Neuromuscular Relaxation for Stress Management

Neuromuscular Relaxation for Stress Management

Many of us struggle to effectively cope with the challenges that life throws our way. When these challenges are not life threatening, it’s easy to just react without thinking about the different coping strategies that might be helpful in the heat of the moment.
Stress is the product of a stressor, or some trigger that “presses our buttons” so to speak. So from a practical perspective, stress is the physical, psychological, emotional and behavioral reactions that accompanying a stressor. These reactions are commonly called stress reactivity. Realizing these physiological consequences, one might be tempted to avoid stressors altogether! Avoiding some stressors is wise and may decrease the frequency of stress reactivity, avoiding all stressors under any and all circumstances (driving, walking alone at night, interpersonal conflict) is not only impossible, it is also not a healthy option. One needs a certain degree of stress to engage oneself in our environment and to learn to cope effectively with life’s challenges.
Given this need to have healthy responses to stressors, there are a number of ways to consciously cope better.  Take interpersonal conflict, for example. Negative feelings (anger, frustration) and an argument might be the product of a situation where two people have two different sets of expectations for each other. One way to have a different experience of the same event would be to understand the circumstances around the expectations and stop to ask some key questions.

What is actually expected of me? How do I react when the expectation is voiced? How was my own expectation formed? Is the expectation reasonable given the circumstances? Perhaps not and the expectations need to be altered.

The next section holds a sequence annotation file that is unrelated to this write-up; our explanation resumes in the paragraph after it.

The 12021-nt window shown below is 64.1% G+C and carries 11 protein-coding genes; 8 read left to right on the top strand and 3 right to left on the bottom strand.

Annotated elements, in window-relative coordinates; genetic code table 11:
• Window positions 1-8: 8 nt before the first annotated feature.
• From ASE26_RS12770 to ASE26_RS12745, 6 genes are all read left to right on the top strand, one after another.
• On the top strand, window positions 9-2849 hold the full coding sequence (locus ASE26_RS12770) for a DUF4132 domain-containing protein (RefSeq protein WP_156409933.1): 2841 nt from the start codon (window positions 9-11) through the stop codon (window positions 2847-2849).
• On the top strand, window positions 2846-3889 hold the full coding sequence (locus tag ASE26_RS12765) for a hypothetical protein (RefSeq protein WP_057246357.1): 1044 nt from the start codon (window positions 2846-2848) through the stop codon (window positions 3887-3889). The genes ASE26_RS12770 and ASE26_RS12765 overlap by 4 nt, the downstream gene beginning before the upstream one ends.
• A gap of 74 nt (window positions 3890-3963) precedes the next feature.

Expectations are often the product of our experiences and may be long held and resistant to change. Changing expectations requires ourselves to explore attitudes and beliefs on both sides, and may involve difficult conversations with others. Such situations may make one feel vulnerable and require emotional effort. The expectations of others, or of ourselves, do not form overnight and they take some time to change. Thus, from this one can see that two important elements in learning to deal with stress are the willingness to address feelings (emotions) and to be patient.

Of course, mastering this approach to resolving conflict is a skill everyone must learn. There are a number of tools that help develop mastery over stress, in part because they help clarify the role of feelings and help one be more patient. Diaphragmatic breathing, meditation or progressive neuromuscular relaxation are effective as a way of calming stress reactivity.

Click on the clip the clip below to get an example of how to do progressive neuromuscular relaxation. Like any other skill, this technique needs to be practiced to be most effective, but if you learn it you may find it useful in moments of stress at your office desk.
Exercise is a good way to mute the negative effects of stress. This may seem surprising, since exercise is itself a stressor. All the short-term physiologic effects of exercise such as increases in heart rate, blood pressure, respiration and metabolism, the effects are similar to that produced by interpersonal conflict! How can a stressor be used to counteract another stressor? One reason is that we usually choose exercise, it is not forced upon us. Also, exercise typically gives us a number of health benefits such as a lower resting heart rate, lower blood pressure and less muscle tension after the exercise is over. This is quite different from the interpersonal conflict example, because when the argument stops, heart rate, blood pressure and muscle tension remain high. Basically, whenever we exercise we use the physiologic pathways of stress reactivity for a good cause.